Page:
However, all words are not made equal. As someone with such strong views on what makes a good word, I have equally strong views on what makes me want to avoid a word. ‘Vigorous’, for instance. It’s the g. It makes everything clumsy around it. I feel like the g joined the word and every other letter had to move up to make room and they’ve all been sitting uncomfortably ever since. I don’t like ‘bond’ because it’s too dense and heavy and chewy. There is no motivation to say that word. The burst of the b is followed by one of the most lifeless vowel sounds, and then this awful heavy cluster that makes me feel very sluggish and irritable. ‘Wonder’ is such a disappointing word for such a whimsical concept. When you look to the sky in wonder, it can never convey the true sense of the notion of wonderment. ‘Wonderful’ has the same problem. The word is too practical for the concept. It is too basic. It needs drama and life.

I love the word ‘frigate’. ‘Harlequin’ perfectly embodies the entity it denotes. ‘Ink’ is deliciously dark and secretive.

Maybe this post doesn’t explain anything at all about why I love language. I hope it does and I hope you understand. I hope now it makes sense why I get so much joy from writing a list of seemingly tedious items and news stories and product descriptions and greetings cards and passwords and fiction and emails and everything. It’s just the words, and it’s never ‘just’ the words.

Does anyone understand this in any capacity at all?

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5 Comments Add yours

  1. Abby says:

    /s/ is a fricative, not a liquid.
    But I do like the way you think about words and sounds; it’s easy to get caught up in the technicalities of phonetics and forget about the feelings that they can evoke, so that’s refreshing to see.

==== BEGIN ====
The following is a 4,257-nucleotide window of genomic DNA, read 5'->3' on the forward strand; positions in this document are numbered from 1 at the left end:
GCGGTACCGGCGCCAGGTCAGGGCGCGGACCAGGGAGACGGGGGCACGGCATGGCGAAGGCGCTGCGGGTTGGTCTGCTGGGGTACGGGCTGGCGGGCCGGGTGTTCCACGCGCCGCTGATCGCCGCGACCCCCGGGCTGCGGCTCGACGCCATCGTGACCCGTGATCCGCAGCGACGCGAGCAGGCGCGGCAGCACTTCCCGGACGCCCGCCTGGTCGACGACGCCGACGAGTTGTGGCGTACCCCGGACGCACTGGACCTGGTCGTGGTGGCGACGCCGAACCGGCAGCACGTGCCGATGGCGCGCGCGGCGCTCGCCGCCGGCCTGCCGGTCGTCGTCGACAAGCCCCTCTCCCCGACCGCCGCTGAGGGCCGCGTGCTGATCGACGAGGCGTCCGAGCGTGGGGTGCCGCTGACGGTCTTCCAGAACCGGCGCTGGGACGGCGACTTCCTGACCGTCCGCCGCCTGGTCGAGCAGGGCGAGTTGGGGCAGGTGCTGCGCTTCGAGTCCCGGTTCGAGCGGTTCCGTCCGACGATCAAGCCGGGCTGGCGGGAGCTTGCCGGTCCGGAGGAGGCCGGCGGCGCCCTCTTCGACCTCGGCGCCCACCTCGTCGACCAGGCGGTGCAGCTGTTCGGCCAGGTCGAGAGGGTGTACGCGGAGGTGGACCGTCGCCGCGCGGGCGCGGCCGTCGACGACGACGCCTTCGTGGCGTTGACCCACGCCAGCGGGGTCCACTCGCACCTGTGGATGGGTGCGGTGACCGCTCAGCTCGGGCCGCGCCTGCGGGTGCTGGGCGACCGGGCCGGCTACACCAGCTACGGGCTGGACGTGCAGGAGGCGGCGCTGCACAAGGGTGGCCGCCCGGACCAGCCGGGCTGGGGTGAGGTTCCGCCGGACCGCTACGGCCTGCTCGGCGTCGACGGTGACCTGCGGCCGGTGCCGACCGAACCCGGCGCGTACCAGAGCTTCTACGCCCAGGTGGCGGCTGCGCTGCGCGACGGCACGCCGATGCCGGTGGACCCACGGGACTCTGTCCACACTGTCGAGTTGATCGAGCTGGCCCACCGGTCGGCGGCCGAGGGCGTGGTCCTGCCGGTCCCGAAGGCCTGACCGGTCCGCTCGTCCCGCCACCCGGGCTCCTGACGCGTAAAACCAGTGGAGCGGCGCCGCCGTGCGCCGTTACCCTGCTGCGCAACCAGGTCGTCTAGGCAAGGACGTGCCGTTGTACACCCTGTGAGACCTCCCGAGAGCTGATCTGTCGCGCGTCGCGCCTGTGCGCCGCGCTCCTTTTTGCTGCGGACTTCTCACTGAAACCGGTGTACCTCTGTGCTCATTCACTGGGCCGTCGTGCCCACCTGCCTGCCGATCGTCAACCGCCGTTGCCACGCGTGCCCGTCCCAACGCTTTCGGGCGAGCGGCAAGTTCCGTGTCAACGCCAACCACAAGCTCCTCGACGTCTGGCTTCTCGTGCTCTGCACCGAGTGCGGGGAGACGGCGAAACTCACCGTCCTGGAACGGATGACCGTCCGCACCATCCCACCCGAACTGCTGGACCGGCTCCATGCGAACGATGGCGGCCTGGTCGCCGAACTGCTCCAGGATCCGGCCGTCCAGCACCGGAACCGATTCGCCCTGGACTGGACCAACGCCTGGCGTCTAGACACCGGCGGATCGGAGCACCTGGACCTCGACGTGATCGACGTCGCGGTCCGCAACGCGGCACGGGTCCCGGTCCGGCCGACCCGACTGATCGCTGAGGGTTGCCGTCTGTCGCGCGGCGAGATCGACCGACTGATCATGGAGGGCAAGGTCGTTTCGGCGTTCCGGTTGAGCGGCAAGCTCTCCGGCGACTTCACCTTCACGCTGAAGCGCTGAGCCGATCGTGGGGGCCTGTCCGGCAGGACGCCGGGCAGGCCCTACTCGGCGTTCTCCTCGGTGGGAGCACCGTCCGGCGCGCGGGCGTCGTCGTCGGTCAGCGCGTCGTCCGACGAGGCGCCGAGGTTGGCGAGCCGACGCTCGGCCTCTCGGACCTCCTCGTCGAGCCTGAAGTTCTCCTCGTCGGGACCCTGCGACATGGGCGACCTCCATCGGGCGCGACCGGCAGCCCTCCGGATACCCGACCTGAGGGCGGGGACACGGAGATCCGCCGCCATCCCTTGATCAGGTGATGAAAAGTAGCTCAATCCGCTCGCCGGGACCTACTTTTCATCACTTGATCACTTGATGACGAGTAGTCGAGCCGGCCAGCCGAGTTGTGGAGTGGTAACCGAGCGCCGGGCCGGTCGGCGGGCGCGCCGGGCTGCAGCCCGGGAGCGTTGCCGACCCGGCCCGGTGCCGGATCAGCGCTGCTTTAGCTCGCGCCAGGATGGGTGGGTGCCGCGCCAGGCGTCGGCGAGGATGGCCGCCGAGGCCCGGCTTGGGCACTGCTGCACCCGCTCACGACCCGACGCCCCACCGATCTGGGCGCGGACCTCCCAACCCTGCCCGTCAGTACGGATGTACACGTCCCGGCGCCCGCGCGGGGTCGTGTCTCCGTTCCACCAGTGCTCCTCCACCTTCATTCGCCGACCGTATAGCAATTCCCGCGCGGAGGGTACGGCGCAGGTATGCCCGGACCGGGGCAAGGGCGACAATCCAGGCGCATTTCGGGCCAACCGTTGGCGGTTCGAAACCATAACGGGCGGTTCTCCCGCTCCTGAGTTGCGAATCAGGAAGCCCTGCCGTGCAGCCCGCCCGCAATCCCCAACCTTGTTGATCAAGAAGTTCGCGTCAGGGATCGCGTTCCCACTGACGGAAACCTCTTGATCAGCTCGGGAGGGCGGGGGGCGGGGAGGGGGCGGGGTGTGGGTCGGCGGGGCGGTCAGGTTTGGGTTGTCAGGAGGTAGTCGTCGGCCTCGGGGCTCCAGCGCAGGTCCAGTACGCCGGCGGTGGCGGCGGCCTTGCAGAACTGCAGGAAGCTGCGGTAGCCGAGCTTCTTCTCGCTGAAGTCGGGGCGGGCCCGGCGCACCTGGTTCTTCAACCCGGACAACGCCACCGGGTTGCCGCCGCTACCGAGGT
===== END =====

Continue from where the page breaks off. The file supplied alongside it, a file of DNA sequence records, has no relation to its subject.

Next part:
1. I was thinking of liquid as a descriptive term (I find /s/ very fluid and flowing, much like /f/ in fact) rather than the technical phonetic term as it seems to carry so well through a sentence. I think of all these sounds as having the ability to seep through words and become absorbed and they’re perfect for acting like a vein which connects everything… hence liquid 🙂 I should probably make that clearer though – despite the fact I did Linguistics at uni I still can’t help but use these terms as if they belong to my own mental framework! I have edited to include ‘and sibilants’ for clarity.

      I actually wanted to write my dissertation on something along these lines; about ‘beautiful language’ and the sounds that people enjoy and the vivid imagery language can conjure even with the semantics removed. I suppose this was my outpouring of word-love I was dissuaded from writing last year.

      Thank you for taking the time to read my post and comment 🙂

      1. Abby says:

        Ah, I see- after the talk of plosives I was in linguistics-mode, I didn’t think you might be using it in a descriptive capacity :). Sorry for being anal about it, I really did find your post really interesting as it’s not a perspective you encounter very much in linguistic circles, which can often be a bit soulless. It’s a shame you never got to write your dissertation on it!
        Thanks for replying/editing :).

      2. No problem! I’ve largely blocked out swathes of linguistics now – I saw the word ‘adjunct’ for the first time since 2012 today and shuddered!

        It’s a shame the fire seems to be missing from linguistics. Analysing sentence structure is all well and good, but I think there’s a big untapped area which is very organic and dynamic which is largely ignored!